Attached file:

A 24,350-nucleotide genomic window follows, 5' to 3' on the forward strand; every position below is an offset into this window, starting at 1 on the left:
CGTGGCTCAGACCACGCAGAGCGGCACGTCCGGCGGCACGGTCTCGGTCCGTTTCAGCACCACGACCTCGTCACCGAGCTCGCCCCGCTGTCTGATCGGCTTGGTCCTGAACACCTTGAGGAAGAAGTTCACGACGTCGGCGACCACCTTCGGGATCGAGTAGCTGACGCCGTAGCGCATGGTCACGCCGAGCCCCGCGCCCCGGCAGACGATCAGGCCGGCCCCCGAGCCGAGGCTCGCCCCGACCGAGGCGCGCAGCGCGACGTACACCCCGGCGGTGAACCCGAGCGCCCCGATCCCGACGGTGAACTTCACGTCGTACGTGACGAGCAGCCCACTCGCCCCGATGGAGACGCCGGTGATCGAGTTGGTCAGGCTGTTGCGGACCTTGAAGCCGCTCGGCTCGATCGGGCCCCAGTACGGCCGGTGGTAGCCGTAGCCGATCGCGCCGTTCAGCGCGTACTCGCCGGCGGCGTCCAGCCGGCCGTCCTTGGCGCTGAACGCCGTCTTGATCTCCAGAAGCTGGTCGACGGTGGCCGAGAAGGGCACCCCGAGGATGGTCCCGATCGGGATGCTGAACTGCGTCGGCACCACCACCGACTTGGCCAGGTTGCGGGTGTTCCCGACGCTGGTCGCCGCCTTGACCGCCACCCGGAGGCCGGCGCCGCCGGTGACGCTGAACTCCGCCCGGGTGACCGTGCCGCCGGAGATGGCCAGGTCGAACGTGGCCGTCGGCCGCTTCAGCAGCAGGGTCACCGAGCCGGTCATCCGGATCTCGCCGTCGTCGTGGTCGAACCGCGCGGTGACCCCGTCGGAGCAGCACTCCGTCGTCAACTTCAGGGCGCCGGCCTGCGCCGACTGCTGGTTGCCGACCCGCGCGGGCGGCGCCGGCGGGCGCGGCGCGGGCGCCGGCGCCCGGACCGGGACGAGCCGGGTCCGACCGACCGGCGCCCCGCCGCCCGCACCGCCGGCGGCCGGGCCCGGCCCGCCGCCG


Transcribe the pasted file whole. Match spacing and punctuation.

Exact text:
A 24,350-nucleotide genomic window follows, 5' to 3' on the forward strand; every position below is an offset into this window, starting at 1 on the left:
CGTGGCTCAGACCACGCAGAGCGGCACGTCCGGCGGCACGGTCTCGGTCCGTTTCAGCACCACGACCTCGTCACCGAGCTCGCCCCGCTGTCTGATCGGCTTGGTCCTGAACACCTTGAGGAAGAAGTTCACGACGTCGGCGACCACCTTCGGGATCGAGTAGCTGACGCCGTAGCGCATGGTCACGCCGAGCCCCGCGCCCCGGCAGACGATCAGGCCGGCCCCCGAGCCGAGGCTCGCCCCGACCGAGGCGCGCAGCGCGACGTACACCCCGGCGGTGAACCCGAGCGCCCCGATCCCGACGGTGAACTTCACGTCGTACGTGACGAGCAGCCCACTCGCCCCGATGGAGACGCCGGTGATCGAGTTGGTCAGGCTGTTGCGGACCTTGAAGCCGCTCGGCTCGATCGGGCCCCAGTACGGCCGGTGGTAGCCGTAGCCGATCGCGCCGTTCAGCGCGTACTCGCCGGCGGCGTCCAGCCGGCCGTCCTTGGCGCTGAACGCCGTCTTGATCTCCAGAAGCTGGTCGACGGTGGCCGAGAAGGGCACCCCGAGGATGGTCCCGATCGGGATGCTGAACTGCGTCGGCACCACCACCGACTTGGCCAGGTTGCGGGTGTTCCCGACGCTGGTCGCCGCCTTGACCGCCACCCGGAGGCCGGCGCCGCCGGTGACGCTGAACTCCGCCCGGGTGACCGTGCCGCCGGAGATGGCCAGGTCGAACGTGGCCGTCGGCCGCTTCAGCAGCAGGGTCACCGAGCCGGTCATCCGGATCTCGCCGTCGTCGTGGTCGAACCGCGCGGTGACCCCGTCGGAGCAGCACTCCGTCGTCAACTTCAGGGCGCCGGCCTGCGCCGACTGCTGGTTGCCGACCCGCGCGGGCGGCGCCGGCGGGCGCGGCGCGGGCGCCGGCGCCCGGACCGGGACGAGCCGGGTCCGACCGACCGGCGCCCCGCCGCCCGCACCGCCGGCGGCCGGGCCCGGCCCGCCGCCG